thefickler writes: According to Daniel Karrenberg the chief scientist at RIPE NCC, the organization that issues IP addresses in Europe, the web will run out of IP addressees in 18 months — making harder to add new devices to the Internet. The problem appears to be that companies are being slow to adopt the latest Internet Protocol Addressing Scheme (version 6 (IPv6), which can provide trillions of IP addresses, rather than a measly few billion(iPv4) One wag has implored the IT world to take action on this issue: "Come on, get off the fence and let's get on the Ipv6 bandwagon so that my refrigerator can have its own address!" Glad someone out there really understands just how serious this issue is.
thefickler writes: Clearly the rise of free antivirus is starting to worry Symantec, with a top Symantec executive warning consumers not to rely on free antivirus software (including Microsoft's Microsoft Security Essentials). "If you are only relying on free antivirus to offer you protection in this modern age, you are not getting the protection you need to be able to stay clean and have a reasonable chance of avoiding identity theft," said David Hall, Symantec's Product Manager Asia-Pacific Consumer Products and Solutions.
thefickler writes: Dr Chunlei Guo at the University of Rochester in New York has developed a method of treating metals so they can redirect water, even to the point where the water will flow up rather than down. The method involves treating the metal with a femtosecond laser. The laser unleashes as much power as the entire electric grid of North America does, all focused onto a spot the size of a needlepoint. This changes the nanostructure of the metal. This technique can also be used to permanently change the color of metals, for example silver to blue. And in case you're wondering, the research is funded by the US Air Force Office of Scientific Research and the National Science Foundation.
thefickler writes: Yahoo is set to release a raft of new widgets to Yahoo Mail, My Yahoo, Yahoo Connected TV and Zimbra in coming months. For example, Yahoo mail will get widgets to Send payments with Pay Pal, Send large files with Zumo Drive, Add images to Photobucket, and Edit photos with Picnik. However, as one commentator said: 'While it is obvious that Yahoo is trying to gain back some of its market share it has lost over the past several years, I'm not positive that cluttering up their pages with more information is the way to do it.'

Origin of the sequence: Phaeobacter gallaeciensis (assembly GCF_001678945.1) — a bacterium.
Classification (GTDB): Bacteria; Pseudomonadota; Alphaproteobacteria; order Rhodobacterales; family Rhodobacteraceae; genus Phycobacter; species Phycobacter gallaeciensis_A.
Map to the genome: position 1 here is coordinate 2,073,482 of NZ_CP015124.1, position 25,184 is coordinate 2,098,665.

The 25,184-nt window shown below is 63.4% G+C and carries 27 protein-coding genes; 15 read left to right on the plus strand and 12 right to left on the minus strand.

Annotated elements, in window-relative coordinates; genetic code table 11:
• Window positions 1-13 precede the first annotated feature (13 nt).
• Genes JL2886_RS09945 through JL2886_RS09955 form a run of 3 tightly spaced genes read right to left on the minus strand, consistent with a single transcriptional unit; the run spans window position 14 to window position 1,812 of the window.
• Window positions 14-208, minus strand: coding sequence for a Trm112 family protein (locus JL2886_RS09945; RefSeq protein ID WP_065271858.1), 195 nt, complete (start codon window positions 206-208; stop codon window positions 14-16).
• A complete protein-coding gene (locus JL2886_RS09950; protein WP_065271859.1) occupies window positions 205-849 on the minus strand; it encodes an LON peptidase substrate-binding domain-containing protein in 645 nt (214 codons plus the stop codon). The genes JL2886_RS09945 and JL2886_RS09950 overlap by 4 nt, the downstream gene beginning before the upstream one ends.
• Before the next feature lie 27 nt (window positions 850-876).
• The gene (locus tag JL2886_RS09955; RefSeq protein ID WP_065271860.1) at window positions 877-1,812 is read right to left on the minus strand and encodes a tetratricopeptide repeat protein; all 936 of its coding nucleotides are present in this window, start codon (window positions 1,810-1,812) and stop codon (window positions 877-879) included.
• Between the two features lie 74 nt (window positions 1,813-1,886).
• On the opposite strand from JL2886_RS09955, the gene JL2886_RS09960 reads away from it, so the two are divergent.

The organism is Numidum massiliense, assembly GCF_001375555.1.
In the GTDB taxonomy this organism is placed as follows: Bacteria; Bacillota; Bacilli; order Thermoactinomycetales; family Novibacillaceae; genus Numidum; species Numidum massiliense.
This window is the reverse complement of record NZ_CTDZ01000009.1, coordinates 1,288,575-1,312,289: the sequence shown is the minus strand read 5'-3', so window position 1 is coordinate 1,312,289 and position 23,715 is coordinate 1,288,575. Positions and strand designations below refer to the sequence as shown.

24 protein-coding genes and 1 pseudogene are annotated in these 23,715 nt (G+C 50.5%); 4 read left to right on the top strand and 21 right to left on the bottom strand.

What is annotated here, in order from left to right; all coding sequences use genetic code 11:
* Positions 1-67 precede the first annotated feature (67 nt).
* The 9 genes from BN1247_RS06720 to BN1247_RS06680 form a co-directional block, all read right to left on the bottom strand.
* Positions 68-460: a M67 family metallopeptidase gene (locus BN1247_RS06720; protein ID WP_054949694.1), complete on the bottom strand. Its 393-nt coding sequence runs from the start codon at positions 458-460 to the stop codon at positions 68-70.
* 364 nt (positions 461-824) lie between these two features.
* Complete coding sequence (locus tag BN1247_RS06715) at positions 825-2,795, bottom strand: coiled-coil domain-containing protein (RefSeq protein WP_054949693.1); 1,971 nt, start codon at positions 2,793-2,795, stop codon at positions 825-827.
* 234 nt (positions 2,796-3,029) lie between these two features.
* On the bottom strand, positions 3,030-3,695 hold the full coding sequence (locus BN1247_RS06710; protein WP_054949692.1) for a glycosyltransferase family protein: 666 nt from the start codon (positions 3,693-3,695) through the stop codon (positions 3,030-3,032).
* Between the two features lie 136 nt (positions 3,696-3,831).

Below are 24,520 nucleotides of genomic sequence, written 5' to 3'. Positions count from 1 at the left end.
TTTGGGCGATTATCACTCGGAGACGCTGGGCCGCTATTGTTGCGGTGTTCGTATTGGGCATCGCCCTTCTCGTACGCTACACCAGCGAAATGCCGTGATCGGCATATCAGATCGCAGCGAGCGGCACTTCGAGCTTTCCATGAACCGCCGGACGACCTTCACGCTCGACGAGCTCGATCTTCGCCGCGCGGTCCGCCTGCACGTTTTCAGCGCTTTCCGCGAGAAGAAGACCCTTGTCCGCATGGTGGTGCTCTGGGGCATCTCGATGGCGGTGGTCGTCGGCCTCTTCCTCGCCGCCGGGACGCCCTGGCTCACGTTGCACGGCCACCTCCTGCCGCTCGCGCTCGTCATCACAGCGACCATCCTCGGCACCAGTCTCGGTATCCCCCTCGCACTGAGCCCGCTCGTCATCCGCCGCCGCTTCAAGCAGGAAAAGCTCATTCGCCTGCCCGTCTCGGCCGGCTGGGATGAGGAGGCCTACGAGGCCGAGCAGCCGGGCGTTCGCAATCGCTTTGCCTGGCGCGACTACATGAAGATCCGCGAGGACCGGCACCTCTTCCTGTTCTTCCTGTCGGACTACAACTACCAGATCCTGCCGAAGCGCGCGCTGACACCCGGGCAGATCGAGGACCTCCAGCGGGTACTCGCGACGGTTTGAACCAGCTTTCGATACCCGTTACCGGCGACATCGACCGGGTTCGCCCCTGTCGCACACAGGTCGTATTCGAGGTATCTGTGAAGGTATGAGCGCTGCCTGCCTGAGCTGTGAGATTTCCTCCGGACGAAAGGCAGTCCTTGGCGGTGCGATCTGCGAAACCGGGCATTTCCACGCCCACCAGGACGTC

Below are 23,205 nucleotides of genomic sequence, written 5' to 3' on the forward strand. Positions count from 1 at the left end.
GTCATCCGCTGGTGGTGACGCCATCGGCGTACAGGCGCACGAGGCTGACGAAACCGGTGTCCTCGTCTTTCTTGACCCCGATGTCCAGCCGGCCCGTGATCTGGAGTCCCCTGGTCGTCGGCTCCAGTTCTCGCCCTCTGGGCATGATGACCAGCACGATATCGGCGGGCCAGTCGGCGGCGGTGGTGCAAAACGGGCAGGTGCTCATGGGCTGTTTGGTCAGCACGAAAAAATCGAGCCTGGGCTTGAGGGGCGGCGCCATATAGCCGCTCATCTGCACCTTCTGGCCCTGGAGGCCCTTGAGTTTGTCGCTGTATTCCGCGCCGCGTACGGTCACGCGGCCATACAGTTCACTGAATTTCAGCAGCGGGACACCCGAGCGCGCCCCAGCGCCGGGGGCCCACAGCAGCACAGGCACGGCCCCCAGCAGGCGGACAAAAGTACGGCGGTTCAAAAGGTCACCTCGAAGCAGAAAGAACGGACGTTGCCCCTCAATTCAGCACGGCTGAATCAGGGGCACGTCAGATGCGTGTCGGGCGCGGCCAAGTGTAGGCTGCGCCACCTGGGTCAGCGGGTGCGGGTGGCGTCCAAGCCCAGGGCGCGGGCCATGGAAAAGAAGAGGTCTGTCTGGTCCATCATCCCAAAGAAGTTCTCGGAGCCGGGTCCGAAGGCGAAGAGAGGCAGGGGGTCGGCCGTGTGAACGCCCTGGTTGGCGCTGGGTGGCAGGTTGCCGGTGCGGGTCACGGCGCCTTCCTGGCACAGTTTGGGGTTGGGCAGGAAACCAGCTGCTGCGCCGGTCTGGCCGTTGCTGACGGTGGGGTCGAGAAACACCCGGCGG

thefickler writes: "HDMI Licensing LLC, the company that determines the specifications of the HDMI standard, is set to release the HDMI 1.4 spec on 30 June. Unfortunately it could very well be the most confusing thing to ever happen to setting up a home theater. When the new cables are released, you're going to need to read the packaging very carefully because effectively there are now going to be five different versions of HDMI to choose from — HDMI Ethernet Channel, Audio Return Channel, 3D Over HDMI, 4K x2K Resolution Support and a new Automotive HDMI. At least we can't complain about consumer choice."
thefickler writes: With the Swine Flu pandemic scare not long past, Google is embarking on a study to test a theory that internet searches can predict illness trends. Users who search for keywords relating to illness and medicines may, in randomly selected cases, be asked whether their search was prompted by a medical condition (either their own or someone they know.) By doing this, Google should be able to extrapolated how many people actually affected by an illness are searching for information about that particular illness at any one time, allowing Google to track significant patterns.
thefickler writes: Reading about Peter Wayner and his problems with book piracy, reminded me of another writer Thomas Crampton, who has the opposite problem — a lot of his work has been wiped from the Internet. Thomas Crampton has worked for the New York Times (NYT) and the International Herald Tribune (IHT) for about a decade, but when the websites of both newspapers were merged two months, a lot of Crampton's work disappeared into the ether — much to the Crampton's horror. Links to the old stories are simply hitting generic pages. Crampton wrote a letter to Arthur Sulzberger, the publisher of the New York Times, pleading for his work to be put back online. But here's the hilarious part, according to one analysis, the NYT is throwing away money — at least $100,000 every month the links are broken.